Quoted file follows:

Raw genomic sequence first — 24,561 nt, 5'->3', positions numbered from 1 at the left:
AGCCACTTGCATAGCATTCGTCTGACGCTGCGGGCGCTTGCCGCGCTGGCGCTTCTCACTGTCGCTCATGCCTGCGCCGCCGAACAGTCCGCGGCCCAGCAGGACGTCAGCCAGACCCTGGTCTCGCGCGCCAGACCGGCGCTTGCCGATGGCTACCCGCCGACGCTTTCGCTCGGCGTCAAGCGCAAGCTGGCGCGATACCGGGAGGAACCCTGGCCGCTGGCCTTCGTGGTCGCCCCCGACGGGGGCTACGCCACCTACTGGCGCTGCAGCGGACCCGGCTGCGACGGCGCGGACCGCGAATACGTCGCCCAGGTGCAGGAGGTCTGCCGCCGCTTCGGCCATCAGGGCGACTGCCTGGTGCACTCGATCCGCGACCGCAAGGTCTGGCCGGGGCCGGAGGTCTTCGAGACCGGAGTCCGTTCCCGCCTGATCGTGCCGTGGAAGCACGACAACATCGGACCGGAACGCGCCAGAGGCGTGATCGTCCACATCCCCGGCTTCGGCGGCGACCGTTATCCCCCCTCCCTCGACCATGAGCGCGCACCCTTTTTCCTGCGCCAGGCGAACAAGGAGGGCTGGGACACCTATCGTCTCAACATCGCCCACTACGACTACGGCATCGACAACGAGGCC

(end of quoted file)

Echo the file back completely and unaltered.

Raw genomic sequence first — 24,561 nt, 5'->3', positions numbered from 1 at the left:
AGCCACTTGCATAGCATTCGTCTGACGCTGCGGGCGCTTGCCGCGCTGGCGCTTCTCACTGTCGCTCATGCCTGCGCCGCCGAACAGTCCGCGGCCCAGCAGGACGTCAGCCAGACCCTGGTCTCGCGCGCCAGACCGGCGCTTGCCGATGGCTACCCGCCGACGCTTTCGCTCGGCGTCAAGCGCAAGCTGGCGCGATACCGGGAGGAACCCTGGCCGCTGGCCTTCGTGGTCGCCCCCGACGGGGGCTACGCCACCTACTGGCGCTGCAGCGGACCCGGCTGCGACGGCGCGGACCGCGAATACGTCGCCCAGGTGCAGGAGGTCTGCCGCCGCTTCGGCCATCAGGGCGACTGCCTGGTGCACTCGATCCGCGACCGCAAGGTCTGGCCGGGGCCGGAGGTCTTCGAGACCGGAGTCCGTTCCCGCCTGATCGTGCCGTGGAAGCACGACAACATCGGACCGGAACGCGCCAGAGGCGTGATCGTCCACATCCCCGGCTTCGGCGGCGACCGTTATCCCCCCTCCCTCGACCATGAGCGCGCACCCTTTTTCCTGCGCCAGGCGAACAAGGAGGGCTGGGACACCTATCGTCTCAACATCGCCCACTACGACTACGGCATCGACAACGAGGCC